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Closing Guantanamo
Sending Yemeni detainees home is the most irresponsible course possible.


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Michelle Malkin

Gird your loins, America. President Obama intends to empty out Guantanamo Bay and send scores of suspected Muslim terrorist operatives back to their jihadist-coddling native countries. Goaded by antiwar activists and soft-on-terror attorneys (including those from Attorney General Eric Holder’s former private law firm), Obama announced Thursday that he’ll lift a ban on sending up to 90 Yemeni detainees home and will initiate other stalled transfers out of the compound.

This radical appeasement of Obama’s left flank is a surefire recipe for more Benghazis, more U.S.S. Coles, and more innocent lives at risk.

A little more than three years ago, the White House assured Americans that it would not release Yemeni detainees back to their al-Qaeda-infested land. In January 2010, international press outlets reported that at least a dozen former Guantanamo Bay prisoners had rejoined al-Qaeda to fight in Yemen. Yemen was also the terror training ground of Umar Farouk Abdulmutallab, the jihadist who attempted to bomb Northwest Airlines Flight 253 on Christmas Day in 2009.

Abdulmutallab reportedly told the FBI there were countless al-Qaeda trainees like him in Yemen. The CIA knew of Abdulmutallab four months before his bombing attempt and was aware of his meeting with terrorists in Yemen a month before his arrest. British media also reported that counterterrorism and intelligence officers were “aware of several British nationals and British residents who had trained at camps in Yemen’s ‘ungoverned spaces.’”

From the very first days of Obama’s presidency, Americans in Yemen have been endangered. In late January 2009, the U.S. Embassy there came under gunfire. American diplomatic staff had been warned of an impending attack. That same month, two former Yemeni Gitmo detainees, Said Ali al-Shihri and Abu Hareth Muhammad al-Awfi, released a video flipping America the bird.

They publicly recommitted to “aid the religion,” “establish the rightly guided caliphate,” and “fight against our enemies” after undergoing terrorism “rehab” in Saudi Arabia. Charlie Sheen’s rehab worked better than that of the Sauds.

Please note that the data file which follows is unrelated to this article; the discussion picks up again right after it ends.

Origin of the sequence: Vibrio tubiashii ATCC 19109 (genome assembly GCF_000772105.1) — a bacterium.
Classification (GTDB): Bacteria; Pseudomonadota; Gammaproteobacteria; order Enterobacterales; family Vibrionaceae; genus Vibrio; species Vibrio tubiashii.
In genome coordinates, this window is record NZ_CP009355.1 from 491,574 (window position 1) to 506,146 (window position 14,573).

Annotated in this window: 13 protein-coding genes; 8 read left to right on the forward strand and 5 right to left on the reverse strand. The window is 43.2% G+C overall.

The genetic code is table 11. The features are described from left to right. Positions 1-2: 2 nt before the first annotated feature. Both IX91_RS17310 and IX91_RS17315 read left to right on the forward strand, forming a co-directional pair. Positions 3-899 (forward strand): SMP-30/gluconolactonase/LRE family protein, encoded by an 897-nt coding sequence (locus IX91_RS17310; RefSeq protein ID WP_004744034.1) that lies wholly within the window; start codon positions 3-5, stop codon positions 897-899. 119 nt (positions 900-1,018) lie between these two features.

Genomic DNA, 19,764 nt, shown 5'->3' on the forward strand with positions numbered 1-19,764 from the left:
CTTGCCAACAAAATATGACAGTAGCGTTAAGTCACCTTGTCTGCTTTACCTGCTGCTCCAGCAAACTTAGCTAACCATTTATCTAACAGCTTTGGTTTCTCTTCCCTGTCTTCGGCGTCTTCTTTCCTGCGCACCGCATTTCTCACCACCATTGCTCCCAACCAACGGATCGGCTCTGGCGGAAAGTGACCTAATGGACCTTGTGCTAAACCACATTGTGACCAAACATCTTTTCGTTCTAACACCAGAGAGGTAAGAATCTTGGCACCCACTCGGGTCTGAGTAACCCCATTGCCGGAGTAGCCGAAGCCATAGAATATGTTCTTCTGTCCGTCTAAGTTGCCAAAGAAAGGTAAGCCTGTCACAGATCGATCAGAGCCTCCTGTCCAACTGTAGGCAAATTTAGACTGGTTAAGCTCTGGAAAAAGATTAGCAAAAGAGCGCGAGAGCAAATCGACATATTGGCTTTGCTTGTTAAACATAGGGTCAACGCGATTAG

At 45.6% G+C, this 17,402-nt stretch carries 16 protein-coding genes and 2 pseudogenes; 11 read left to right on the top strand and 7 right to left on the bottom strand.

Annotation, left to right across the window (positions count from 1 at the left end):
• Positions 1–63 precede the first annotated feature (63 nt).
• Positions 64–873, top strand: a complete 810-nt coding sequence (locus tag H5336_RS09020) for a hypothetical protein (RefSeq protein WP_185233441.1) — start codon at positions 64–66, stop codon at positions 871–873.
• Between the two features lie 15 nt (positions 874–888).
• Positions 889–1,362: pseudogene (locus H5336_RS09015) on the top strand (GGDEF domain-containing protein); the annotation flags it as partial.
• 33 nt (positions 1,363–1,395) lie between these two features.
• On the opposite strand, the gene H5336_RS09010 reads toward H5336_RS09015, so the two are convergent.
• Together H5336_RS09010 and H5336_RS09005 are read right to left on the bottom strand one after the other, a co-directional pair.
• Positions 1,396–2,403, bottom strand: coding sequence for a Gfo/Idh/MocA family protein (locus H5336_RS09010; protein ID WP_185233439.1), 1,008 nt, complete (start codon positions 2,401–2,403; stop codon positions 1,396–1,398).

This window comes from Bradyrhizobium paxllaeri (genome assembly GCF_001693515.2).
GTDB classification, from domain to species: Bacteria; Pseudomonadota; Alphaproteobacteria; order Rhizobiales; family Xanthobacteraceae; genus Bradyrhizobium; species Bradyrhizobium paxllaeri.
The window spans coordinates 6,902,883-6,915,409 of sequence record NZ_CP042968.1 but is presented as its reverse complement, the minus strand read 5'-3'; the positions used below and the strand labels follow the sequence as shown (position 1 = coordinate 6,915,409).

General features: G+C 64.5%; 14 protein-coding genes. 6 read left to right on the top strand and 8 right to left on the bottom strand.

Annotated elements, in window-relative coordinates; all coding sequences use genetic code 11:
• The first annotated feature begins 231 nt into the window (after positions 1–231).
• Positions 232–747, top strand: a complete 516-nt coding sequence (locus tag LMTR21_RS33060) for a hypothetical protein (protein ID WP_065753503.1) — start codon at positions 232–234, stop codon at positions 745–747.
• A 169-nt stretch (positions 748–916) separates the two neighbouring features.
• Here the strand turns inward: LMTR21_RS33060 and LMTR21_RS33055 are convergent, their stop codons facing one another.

Military review panels indicated that al-Shihri had traveled to Afghanistan two weeks after the 9/11 attacks, that he had trained and funded jihadists outside Kabul, and that he had coordinated travel for al-Qaeda operatives before being captured and held at Gitmo. After his release by the Bush administration, intel officials say he was involved in the deadly bombing of the U.S. Embassy in Yemen’s capital, Sana’a, in September 2008.

It has been reported at least three times that Al-Shihri has been killed in a drone attack, and he may or may not have met the same fate as fellow Yemeni jihad leader and drone-strike victim Anwar al-Awlaki. But this much is clear: Embassy staffers in Yemen have targets on their back, Benghazi-style. The warning flags are crimson red.

Yemen also produced Jamal Ahmed Mohammad al-Badawi, the convicted mastermind of the U.S.S. Cole bombing, which took the lives of 17 American sailors in October 2000. As I’ve reported previously on the Yemen jihad’s revolving door: Although al-Badawi was sentenced to the death penalty, escaped twice from jail, and was indicted in the U.S. on terrorism charges, the Yemeni government freed him in 2007 in exchange for a promise that he renounce his old murdering ways.

Al-Badawi remains at large and is on the FBI’s Most Wanted fugitive-terrorist list.

As he did with the families of the Benghazi victims, Obama had promised the families of the U.S.S. Cole bombing victims “swift justice.” Instead, the administration initially dropped the death-penalty case against a key Cole plotter being held at Gitmo — former Persian Gulf Operations Chief for al-Qaeda Abd al-Rahim al-Nashiri, a Saudi Arabian national of Yemeni descent — and has dragged its feet on reinstating and pursuing the trial for four long years.

Which side are Obama and his lawyers on, anyway? As I reported in Culture of Corruption, Covington and Burling, the private law firm to which Attorney General Eric Holder — a close-Gitmo crusader — belonged before he joined the administration, has provided dozens of Yemeni Gitmo detainees hundreds of hours of pro bono legal representation and sob-story media-relations campaigns.

While these bleeding-heart lawyers dismiss the perils of Gitmo recidivism, the numbers don’t lie. I repeat: The office of the Director of National Intelligence reports that 27.9 percent of the 599 former detainees released from Guantanamo were either confirmed or suspected of later engaging in jihadist attacks. One of those Gitmo recidivists still on the loose is Ansar al-Sharia leader Sufyan Ben Qumu, a.k.a. Abu Sufian bin Qumu, the suspected plotter of the Benghazi attack.

How much more American blood and treasure will this reckless, feckless game of jihadi catch-and-release cost?

Michelle Malkin is the author of Culture of Corruption: Obama and His Team of Tax Cheats, Crooks & Cronies. © 2013 Creators.com



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